Discussion in 'Tires / Wheels' started by Dave, Aug 22, 2011.
It should be noted for the sake of this site that the KJ
came stock with 29" tall tires and with the auto it had
3.73 gears 6 speeds came with 3.55's
Plus just so some know its not the RPM you would see driving down the road in overdrive
Very informative,Thanks Dave.
A better site that will give you much more info.
It is important to have gears according to the type and size of the tiers. you can get different gears based on different types of tires as to improve the flexibility of your vehicle.
how much does the gear ratio effect mpg in real life? (not theory) can anyone give an example?
Installed 265-75-16s on mine after running 245-75s and 265-70s for quite q while
after installing them had to wait a week before I could regear
HATED driving the KJ, couldn't use over drive if I did mileage was 15 or so overall down from 20-21.
After regear went back up to 20-21 average with highs of 23 on long trips, could use over drive like it was stock. Around town way more fun light to light
Best single thing besides getting rid of the crappy suspension there is
Mileage is a function of RPM, not speed...so spinning the engine faster at any given speed is going to use more fuel and vice-versa...
Depends on how you look at that
Given we are talking about Jeeps and installing taller tires etc then above could be taken the wrong way
For example with a fully loaded trailer in tow, using OD mine gets about 14-15, kick off the over drive which lets the RPMs go up and I now get 17-18
I agree...I should have added the caveat "as long as the engine is in its natural powerband"...
otherwise all bets are off...:gr_grin:
I got a question what if i put 4.10 gears in there with my stock sized 235-70-16 general grabber at2
Fun at the stop lights!
Why is that better acceleration? cause i wouldnt mind that and for the cost its not outrageous
I just dont understand it
Do you have access to a multi-speed bicycle? Accelerate from a dead stop to a quick pace and note the effort expended...now change gears to engage a larger-diameter gear on the rear wheel and perform the same test...notice the difference in effort and time-to-speed?
That's the miracle of gear ratios....:gr_grin:
Thank you for the analogy as i have experienced this first hand so my current gears is which i would be willing to do this now if i wouldnt lose alot of mpgs as sure as i wouldnt hurt my engine or trans i want a lift one day when i need new tires probably a year or two from now but can i do this now what will be the pros and cons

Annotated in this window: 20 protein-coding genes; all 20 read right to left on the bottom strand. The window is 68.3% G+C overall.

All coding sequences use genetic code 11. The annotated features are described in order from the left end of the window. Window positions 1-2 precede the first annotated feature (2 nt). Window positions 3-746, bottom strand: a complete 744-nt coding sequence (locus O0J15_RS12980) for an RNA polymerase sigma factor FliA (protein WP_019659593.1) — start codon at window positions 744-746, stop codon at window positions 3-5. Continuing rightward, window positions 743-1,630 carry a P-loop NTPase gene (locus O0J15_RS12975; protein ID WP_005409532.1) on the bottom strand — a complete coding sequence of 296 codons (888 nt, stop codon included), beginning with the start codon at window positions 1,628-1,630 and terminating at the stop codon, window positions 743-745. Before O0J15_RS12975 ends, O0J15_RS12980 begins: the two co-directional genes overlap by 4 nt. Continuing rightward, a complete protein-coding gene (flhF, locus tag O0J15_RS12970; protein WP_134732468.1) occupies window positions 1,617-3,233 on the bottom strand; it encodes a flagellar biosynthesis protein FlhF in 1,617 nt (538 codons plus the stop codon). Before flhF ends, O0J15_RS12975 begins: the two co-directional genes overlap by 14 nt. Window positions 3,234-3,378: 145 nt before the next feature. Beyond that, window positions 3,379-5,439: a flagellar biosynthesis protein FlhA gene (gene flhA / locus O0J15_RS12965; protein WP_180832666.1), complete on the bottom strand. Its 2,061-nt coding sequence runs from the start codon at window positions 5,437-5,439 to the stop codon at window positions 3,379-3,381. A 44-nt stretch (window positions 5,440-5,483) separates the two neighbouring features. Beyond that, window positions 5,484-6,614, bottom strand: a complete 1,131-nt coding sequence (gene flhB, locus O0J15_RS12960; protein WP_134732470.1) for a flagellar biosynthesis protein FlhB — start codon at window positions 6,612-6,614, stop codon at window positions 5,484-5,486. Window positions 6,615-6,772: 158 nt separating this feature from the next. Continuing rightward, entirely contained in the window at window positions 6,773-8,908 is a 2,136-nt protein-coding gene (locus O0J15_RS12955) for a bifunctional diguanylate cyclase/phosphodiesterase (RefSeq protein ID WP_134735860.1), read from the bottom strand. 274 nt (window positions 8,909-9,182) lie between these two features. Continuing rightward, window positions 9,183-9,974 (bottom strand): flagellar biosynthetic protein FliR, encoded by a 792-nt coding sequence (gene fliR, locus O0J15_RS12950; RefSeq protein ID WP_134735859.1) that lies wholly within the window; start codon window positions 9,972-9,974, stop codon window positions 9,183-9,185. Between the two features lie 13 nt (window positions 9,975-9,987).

Well, once you regear and move the engine out of its powerband, then you've wasted your money and time...every engine has a rev range where it makes power (torque)...the factory engineers calculated the gear ratio that would give you the best compromise of power, economy, drivability (very important!), and reliability (VERY important!)...this calculation included tire size....if you study a gear ratio chart that lists speed and rpms at a given speed (say, 65 mph), you will see how different gear ratios in the differentials affect engine speed...old-time work trucks like pickups and farm trucks had gearing that let the engine make power at lower speeds which makes sense when you consider the kinds of work they were tasked with: heavy loads, bad roads, bad weather, etc...if you take one of those trucks on the highway, you would be hard-pressed to exceed 50 mph because of the very 'tall' gearing (like 4.88-5.13:1 or even higher) which had the engine screaming at high rpms at that speed...now let's look at race cars (not dragsters...they need higher ratios for quick acceleration)....they need very high speeds and have the luxury of great distances to reach high speeds...a race car is very hard to get rolling from a dead stop (lke a multi-geared bicycle in the highest gear) because their gear ratios are 'short' to enable taking advantage of high rpms (where race engines are tuned to make power) but once you get them rolling they are wicked fast...but their engines are tempermental (comparatively) to your street car and not suited for everyday driving, starting in all temperatures, conserving fuel, etc...all the things your street car does relatively well....you can modify your Jeep to your liking with bigger tires and higher gear ratios and all the toys we like to have but you have to make modifications in concert because changing one thing may cause needed changes in other areas...and you can reach a point where you don't really want to drive it every day because it no longer is suited to the street while being lots of fun on the trail....sorry for the long post....HTH
Never be sorry for providing someone with information thank you for taking the time to explain it in words i understand now i get it she is my daily driver for now one day she might be my toy but thanks again for helping me wrap my mind around that
So is it better to push the Over drive button in every time you highway drive or pushing it in (on an Automatic) does that shut it off?..my 02 seems to have a stall/flat spot if you stomp on the Gas..anyone else?Thanks
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